My Lords, that concludes the Statement.

4.14 p.m.

Lord Astor of Hever

My Lords, I thank the Minister for repeating the Statement. In doing so, I offer my and my party's support to all our troops in Iraq. I also pay tribute to the families for the support they provide. We fully support the coalition as it seeks to bring democracy, stability and freedom to Iraq and to preserve her territorial integrity.

While we instinctively wish to assist our American allies. I should be grateful if the Minister could clarify the following. First, what will be the new rules of engagement? Are Her Majesty's Government entirely satisfied that they are substantially robust enough to cope with the change of area and support from the Americans who may be using different ROEs? Further, can we have the Minister's assurance that British troops, who are subject to the International Criminal Court in contrast to their US counterparts who are not, will not be compromised by likely change of ROE?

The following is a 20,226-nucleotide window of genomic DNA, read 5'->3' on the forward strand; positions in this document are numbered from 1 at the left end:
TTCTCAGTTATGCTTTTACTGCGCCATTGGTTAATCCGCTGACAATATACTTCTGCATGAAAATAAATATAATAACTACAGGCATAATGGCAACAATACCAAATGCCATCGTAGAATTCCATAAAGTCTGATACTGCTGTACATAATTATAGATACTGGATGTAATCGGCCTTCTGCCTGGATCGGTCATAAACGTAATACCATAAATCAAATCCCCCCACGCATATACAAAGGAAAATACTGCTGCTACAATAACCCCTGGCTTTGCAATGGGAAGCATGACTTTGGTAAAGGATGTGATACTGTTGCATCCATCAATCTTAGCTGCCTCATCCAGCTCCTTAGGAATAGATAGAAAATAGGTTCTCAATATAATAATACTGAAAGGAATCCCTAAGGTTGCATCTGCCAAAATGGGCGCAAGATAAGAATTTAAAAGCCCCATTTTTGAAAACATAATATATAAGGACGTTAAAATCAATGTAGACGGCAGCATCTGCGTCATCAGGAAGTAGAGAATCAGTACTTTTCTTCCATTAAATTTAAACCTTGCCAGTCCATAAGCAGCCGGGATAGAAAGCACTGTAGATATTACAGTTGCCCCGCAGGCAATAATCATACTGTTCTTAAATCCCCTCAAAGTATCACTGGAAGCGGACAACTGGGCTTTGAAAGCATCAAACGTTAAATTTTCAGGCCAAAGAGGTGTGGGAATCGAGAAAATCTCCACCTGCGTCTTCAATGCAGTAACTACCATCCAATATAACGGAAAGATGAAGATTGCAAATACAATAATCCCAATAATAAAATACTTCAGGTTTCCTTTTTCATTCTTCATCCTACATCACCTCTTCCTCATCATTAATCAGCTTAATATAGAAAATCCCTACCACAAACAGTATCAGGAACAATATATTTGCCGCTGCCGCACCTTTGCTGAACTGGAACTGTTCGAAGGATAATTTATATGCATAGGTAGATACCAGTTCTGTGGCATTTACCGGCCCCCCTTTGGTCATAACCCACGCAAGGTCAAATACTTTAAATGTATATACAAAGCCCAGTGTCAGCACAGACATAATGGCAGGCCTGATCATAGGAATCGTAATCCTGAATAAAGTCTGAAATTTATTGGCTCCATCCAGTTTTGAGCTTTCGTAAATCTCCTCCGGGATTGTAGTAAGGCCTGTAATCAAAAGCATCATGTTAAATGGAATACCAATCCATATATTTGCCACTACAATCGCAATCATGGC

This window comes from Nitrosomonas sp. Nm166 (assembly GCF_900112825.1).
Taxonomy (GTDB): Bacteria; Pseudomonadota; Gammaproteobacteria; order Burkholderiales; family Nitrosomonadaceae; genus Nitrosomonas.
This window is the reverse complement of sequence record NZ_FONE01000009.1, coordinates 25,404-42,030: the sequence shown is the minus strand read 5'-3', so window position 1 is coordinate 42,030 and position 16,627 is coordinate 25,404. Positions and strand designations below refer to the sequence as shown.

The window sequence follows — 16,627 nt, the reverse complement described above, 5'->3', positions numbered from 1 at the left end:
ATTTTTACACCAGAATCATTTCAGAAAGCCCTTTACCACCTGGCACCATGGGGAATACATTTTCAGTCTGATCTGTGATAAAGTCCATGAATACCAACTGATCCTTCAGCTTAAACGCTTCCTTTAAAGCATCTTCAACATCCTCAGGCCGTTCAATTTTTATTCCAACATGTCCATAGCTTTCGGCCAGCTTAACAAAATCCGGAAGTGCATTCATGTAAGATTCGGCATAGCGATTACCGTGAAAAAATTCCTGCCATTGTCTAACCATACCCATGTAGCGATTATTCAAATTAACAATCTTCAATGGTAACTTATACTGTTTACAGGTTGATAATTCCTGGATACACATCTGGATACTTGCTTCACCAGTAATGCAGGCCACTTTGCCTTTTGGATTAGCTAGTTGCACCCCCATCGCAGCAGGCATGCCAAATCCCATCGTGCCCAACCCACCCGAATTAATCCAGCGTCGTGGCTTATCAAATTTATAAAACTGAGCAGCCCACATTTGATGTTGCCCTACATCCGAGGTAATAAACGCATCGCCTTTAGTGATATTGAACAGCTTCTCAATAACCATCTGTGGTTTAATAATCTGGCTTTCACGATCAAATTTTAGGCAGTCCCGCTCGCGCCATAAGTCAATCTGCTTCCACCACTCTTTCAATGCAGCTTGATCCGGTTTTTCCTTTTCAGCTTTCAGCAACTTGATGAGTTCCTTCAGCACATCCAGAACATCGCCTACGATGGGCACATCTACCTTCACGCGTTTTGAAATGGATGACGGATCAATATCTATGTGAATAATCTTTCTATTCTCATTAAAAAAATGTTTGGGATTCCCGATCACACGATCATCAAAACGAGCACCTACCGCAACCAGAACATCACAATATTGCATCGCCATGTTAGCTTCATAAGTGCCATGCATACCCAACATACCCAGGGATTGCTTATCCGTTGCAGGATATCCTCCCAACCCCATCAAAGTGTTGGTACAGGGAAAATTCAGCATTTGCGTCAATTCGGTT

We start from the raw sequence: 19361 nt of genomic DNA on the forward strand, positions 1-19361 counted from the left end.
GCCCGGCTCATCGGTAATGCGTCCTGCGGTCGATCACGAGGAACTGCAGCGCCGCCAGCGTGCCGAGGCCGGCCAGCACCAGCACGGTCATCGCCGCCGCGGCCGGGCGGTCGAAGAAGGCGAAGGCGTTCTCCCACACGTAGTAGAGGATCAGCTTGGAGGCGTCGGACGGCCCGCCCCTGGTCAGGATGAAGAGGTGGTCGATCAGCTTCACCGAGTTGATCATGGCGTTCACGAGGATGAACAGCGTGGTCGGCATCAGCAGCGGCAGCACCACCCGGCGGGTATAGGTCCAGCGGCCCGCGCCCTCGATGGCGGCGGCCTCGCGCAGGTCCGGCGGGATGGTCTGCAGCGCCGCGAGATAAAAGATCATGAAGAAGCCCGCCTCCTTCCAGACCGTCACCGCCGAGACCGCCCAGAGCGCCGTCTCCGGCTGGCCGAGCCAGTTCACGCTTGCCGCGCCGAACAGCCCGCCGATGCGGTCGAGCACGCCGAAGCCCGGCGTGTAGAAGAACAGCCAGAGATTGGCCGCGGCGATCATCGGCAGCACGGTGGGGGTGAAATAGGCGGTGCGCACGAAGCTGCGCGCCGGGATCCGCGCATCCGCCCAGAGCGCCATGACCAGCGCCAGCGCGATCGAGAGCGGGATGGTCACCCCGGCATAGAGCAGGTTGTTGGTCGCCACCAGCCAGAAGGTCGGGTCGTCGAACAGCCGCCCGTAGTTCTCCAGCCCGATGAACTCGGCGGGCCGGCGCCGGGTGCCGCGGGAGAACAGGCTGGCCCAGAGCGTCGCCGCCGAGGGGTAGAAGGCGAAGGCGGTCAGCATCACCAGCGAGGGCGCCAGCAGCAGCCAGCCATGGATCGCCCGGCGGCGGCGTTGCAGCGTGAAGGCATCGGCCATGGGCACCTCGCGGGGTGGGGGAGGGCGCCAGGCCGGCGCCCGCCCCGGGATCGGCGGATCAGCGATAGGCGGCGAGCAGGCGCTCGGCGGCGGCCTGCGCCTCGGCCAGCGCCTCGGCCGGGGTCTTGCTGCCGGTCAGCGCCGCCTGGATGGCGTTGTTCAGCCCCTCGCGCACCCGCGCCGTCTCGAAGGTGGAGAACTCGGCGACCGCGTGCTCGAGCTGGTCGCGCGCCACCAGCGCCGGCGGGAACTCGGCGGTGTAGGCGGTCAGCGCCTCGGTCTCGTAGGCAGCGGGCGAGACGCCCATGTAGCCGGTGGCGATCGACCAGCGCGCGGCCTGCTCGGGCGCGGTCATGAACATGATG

Secondly, for how long is it expected that troops are likely to be deployed outside MND(SE)? Thirdly, do Her Majesty's Government expect to have to deploy further forces from the United Kingdom to backfill the reserve battalion to be committed elsewhere in Iraq? Fourthly, what is Her Majesty's Government's assessment of the security situation in Basra and the rest of MND(SE)? Fifthly, will the Minister confirm that, should the deployment take place, our forces will be supplied with communications equipment that will enable them to fight alongside our American allies?

Sixthly, does he further agree that it is essential, if our troops are deployed, they should be deployed with a power to influence the decision-making process; not just with a responsibility to execute it? Is he satisfied as to the general scale and input of British views and expertise in current coalition counter-insurgency planning? Finally, given the nature of recent events and looking to the future, does the Minister still consider it a wise and sensible decision to cut four infantry battalions while the Army is so clearly and obviously under such great pressure?

4.18 p.m.

Lord Redesdale

My Lords, I thank the Minister for repeating the Statement. It was extremely carefully drafted to give the impression that it would receive support from all sides of the House. We have a number of questions and they are rightly centred on the safety of our troops.